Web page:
Responding to news that 7 people – three adult Lumad students, two community elders (datu) and two teachers – were charged with kidnapping, human trafficking and child trafficking after a police operation at the University of San Carlos (USC) in Cebu City supposedly to “rescue” Lumad children, Emerlynne Gil, Amnesty International’s deputy research director for the East, Southeast Asia and Pacific region, said:
“The raid on USC to supposedly ‘rescue’ Lumad children and arrest students and teachers is deeply alarming. The University of San Carlos and Cebu City’s social welfare services who have been talking to the Lumad children have already dismissed police claims that the children were being held captive and trained as ‘future armed combatants’.
“Lumad children have always been victimized and have been forced to flee their communities because of violence. Their schools have been shut down. President Duterte himself said clearly that he will bomb the Lumad communities, including the children’s schools.
“Under the Duterte administration, we have seen an increase of allegations by the military that these Lumad groups are ‘terrorists’. The reality is these communities have been caught for years in armed clashes between the military and armed groups. The Anti-Terrorism Act that has recently been adopted makes these groups more vulnerable to further human rights violations. Amnesty International observed that since the law’s enactment, attacks against Indigenous peoples, including arrests and killings, have intensified.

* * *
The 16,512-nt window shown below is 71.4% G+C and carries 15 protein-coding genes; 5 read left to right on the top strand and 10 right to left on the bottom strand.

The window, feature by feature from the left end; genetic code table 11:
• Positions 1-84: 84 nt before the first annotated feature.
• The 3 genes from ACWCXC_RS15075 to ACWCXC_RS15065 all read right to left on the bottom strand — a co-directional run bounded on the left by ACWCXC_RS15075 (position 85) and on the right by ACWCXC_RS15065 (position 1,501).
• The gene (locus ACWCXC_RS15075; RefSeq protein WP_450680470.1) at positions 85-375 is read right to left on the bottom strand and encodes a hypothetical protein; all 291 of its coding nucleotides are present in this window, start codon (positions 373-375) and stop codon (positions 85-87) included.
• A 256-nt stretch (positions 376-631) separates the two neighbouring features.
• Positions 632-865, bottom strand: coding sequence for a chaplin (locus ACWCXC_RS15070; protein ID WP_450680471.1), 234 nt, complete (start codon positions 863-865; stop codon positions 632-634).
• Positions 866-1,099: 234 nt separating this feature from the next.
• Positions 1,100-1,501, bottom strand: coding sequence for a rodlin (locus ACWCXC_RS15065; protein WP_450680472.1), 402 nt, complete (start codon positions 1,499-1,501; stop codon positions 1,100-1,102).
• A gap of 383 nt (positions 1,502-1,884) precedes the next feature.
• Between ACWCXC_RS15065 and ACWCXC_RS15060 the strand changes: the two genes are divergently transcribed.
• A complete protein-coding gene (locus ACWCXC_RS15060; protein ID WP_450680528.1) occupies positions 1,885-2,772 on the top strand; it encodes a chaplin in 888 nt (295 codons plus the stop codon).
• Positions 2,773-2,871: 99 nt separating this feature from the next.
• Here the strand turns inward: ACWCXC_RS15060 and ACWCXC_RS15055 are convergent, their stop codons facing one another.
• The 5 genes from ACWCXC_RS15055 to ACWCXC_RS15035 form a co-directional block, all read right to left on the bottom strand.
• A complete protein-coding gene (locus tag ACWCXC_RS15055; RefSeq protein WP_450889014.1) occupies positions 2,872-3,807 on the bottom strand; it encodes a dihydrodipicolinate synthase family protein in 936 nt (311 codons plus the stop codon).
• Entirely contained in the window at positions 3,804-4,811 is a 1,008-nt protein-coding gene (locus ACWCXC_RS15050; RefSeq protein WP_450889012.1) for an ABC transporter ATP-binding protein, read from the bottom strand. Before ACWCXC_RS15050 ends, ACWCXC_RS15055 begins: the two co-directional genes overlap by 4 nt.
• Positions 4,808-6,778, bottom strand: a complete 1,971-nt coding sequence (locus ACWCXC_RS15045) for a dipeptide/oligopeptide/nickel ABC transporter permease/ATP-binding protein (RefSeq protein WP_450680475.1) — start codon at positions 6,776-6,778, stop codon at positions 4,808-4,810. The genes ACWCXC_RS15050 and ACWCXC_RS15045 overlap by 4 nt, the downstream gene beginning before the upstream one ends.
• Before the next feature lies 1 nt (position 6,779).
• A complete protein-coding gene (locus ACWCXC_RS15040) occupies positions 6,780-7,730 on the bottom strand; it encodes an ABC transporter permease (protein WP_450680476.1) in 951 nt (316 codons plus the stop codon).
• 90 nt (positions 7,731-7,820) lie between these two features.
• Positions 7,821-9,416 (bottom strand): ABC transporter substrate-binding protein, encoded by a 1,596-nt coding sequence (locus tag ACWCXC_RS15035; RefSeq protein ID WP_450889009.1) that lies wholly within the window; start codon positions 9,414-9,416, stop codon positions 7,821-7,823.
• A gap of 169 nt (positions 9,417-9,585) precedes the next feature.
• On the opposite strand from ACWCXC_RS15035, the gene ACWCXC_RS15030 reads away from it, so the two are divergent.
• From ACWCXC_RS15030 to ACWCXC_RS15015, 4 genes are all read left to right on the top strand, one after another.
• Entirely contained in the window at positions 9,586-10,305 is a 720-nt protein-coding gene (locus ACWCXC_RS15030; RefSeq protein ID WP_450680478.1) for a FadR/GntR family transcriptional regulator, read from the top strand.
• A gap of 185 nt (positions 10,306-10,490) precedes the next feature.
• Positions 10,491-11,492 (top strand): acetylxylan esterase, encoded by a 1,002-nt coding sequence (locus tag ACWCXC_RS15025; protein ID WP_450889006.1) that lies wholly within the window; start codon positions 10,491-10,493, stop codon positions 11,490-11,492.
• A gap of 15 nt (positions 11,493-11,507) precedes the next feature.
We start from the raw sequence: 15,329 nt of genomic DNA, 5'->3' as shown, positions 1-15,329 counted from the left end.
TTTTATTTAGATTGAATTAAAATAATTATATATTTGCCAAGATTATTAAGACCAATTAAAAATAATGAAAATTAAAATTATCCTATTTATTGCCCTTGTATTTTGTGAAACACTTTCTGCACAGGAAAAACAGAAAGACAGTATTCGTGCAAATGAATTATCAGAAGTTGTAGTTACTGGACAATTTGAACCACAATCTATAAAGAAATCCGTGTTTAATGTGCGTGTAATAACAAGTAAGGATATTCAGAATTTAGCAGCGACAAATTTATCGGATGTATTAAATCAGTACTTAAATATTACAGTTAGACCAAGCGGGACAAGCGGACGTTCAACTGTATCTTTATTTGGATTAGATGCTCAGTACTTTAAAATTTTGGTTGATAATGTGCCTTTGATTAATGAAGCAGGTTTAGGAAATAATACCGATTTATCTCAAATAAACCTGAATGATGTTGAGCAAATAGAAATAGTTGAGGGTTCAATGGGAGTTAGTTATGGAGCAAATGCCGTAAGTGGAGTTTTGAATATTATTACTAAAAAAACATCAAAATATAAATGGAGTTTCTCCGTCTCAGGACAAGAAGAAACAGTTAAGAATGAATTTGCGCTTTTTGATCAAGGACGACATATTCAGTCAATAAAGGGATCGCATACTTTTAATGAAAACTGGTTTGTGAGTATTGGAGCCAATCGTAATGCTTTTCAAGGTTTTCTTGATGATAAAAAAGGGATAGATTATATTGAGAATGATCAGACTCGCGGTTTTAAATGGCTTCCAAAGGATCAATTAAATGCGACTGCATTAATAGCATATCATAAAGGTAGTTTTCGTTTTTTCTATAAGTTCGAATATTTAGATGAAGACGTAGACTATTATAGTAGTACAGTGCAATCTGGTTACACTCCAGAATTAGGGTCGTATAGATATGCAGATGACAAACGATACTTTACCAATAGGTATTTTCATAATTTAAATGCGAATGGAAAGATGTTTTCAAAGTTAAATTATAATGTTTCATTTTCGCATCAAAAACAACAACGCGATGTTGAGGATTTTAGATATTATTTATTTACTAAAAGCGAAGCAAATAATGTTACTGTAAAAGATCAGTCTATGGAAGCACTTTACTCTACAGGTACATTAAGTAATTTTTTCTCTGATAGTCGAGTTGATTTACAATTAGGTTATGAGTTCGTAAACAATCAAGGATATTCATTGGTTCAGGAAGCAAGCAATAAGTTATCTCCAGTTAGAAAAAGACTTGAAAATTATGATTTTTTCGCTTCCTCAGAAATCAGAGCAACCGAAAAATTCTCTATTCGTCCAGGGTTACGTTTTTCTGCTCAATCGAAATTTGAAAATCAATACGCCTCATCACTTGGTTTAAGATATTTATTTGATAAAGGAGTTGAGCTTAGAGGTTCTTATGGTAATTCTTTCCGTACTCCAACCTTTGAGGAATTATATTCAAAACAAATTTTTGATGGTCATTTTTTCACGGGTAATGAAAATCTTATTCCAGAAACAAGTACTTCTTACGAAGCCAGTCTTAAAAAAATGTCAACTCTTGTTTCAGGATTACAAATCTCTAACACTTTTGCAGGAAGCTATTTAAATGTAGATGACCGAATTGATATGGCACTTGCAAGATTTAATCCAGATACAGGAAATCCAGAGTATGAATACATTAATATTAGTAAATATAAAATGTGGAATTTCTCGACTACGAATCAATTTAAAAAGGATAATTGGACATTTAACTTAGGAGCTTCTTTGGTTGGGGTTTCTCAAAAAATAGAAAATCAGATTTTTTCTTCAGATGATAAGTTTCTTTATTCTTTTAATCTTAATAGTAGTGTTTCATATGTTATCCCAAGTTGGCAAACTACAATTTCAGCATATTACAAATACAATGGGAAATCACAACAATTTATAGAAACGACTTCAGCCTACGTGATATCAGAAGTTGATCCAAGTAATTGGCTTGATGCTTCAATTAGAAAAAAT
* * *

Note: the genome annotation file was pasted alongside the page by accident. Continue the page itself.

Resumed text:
“We call on the authorities to drop the charges against the 7 individuals arrested and order their immediate release, unless there is credible evidence of any wrongdoing on their part. We also call on the authorities to allow the minors who are now in the custody of the PNP’s Women and Children Protection Desk to have access to their families and release them at the soonest possible time.”
On 15 February 2021, police and military carried out a raid on the University of San Carlos in Cebu City. 21 Lumad students and teachers, including 19 minors, were taken by police; the minors were later transferred to the custody of the PNP Women and Children Protection Desk.
Seven were arrested without warrant, including volunteer teacher Chad Booc who is also one of the petitioners against the anti-terror law currently being deliberated by the Supreme Court. They underwent inquest proceedings on 17 February for the non-bailable charge of kidnapping, as well as human trafficking and child trafficking.